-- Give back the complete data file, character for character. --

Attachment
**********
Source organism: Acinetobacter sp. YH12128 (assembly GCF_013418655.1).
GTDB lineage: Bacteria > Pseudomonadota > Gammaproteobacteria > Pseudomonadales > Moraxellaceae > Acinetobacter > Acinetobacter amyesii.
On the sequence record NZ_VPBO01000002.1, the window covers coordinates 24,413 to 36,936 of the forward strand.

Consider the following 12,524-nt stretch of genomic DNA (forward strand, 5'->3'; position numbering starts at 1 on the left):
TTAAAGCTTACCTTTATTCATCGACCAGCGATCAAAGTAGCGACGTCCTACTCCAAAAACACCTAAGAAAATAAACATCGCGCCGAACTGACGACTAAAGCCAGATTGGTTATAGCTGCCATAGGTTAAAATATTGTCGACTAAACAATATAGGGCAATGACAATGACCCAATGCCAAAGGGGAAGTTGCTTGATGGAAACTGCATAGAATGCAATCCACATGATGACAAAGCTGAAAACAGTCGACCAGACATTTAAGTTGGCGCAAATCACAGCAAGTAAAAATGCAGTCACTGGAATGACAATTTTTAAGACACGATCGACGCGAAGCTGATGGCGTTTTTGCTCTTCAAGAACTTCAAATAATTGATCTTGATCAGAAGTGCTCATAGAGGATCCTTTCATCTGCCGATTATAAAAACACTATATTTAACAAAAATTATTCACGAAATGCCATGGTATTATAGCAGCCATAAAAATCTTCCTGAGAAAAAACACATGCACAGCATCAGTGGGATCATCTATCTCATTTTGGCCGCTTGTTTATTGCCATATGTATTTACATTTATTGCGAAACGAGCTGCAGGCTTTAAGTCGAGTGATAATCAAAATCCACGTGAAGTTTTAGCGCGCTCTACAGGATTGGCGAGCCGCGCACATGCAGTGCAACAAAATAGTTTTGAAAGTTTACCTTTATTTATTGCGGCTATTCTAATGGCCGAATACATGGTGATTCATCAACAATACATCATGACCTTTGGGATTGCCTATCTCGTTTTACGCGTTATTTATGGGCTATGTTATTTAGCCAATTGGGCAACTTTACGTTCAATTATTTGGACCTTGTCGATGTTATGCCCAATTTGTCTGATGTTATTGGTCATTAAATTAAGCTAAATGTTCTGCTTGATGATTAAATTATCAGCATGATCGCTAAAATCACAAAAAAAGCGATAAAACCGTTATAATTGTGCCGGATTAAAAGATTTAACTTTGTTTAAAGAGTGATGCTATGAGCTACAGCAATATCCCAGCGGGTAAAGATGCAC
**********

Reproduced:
Source organism: Acinetobacter sp. YH12128 (assembly GCF_013418655.1).
GTDB lineage: Bacteria > Pseudomonadota > Gammaproteobacteria > Pseudomonadales > Moraxellaceae > Acinetobacter > Acinetobacter amyesii.
On the sequence record NZ_VPBO01000002.1, the window covers coordinates 24,413 to 36,936 of the forward strand.

Consider the following 12,524-nt stretch of genomic DNA (forward strand, 5'->3'; position numbering starts at 1 on the left):
TTAAAGCTTACCTTTATTCATCGACCAGCGATCAAAGTAGCGACGTCCTACTCCAAAAACACCTAAGAAAATAAACATCGCGCCGAACTGACGACTAAAGCCAGATTGGTTATAGCTGCCATAGGTTAAAATATTGTCGACTAAACAATATAGGGCAATGACAATGACCCAATGCCAAAGGGGAAGTTGCTTGATGGAAACTGCATAGAATGCAATCCACATGATGACAAAGCTGAAAACAGTCGACCAGACATTTAAGTTGGCGCAAATCACAGCAAGTAAAAATGCAGTCACTGGAATGACAATTTTTAAGACACGATCGACGCGAAGCTGATGGCGTTTTTGCTCTTCAAGAACTTCAAATAATTGATCTTGATCAGAAGTGCTCATAGAGGATCCTTTCATCTGCCGATTATAAAAACACTATATTTAACAAAAATTATTCACGAAATGCCATGGTATTATAGCAGCCATAAAAATCTTCCTGAGAAAAAACACATGCACAGCATCAGTGGGATCATCTATCTCATTTTGGCCGCTTGTTTATTGCCATATGTATTTACATTTATTGCGAAACGAGCTGCAGGCTTTAAGTCGAGTGATAATCAAAATCCACGTGAAGTTTTAGCGCGCTCTACAGGATTGGCGAGCCGCGCACATGCAGTGCAACAAAATAGTTTTGAAAGTTTACCTTTATTTATTGCGGCTATTCTAATGGCCGAATACATGGTGATTCATCAACAATACATCATGACCTTTGGGATTGCCTATCTCGTTTTACGCGTTATTTATGGGCTATGTTATTTAGCCAATTGGGCAACTTTACGTTCAATTATTTGGACCTTGTCGATGTTATGCCCAATTTGTCTGATGTTATTGGTCATTAAATTAAGCTAAATGTTCTGCTTGATGATTAAATTATCAGCATGATCGCTAAAATCACAAAAAAAGCGATAAAACCGTTATAATTGTGCCGGATTAAAAGATTTAACTTTGTTTAAAGAGTGATGCTATGAGCTACAGCAATATCCCAGCGGGTAAAGATGCAC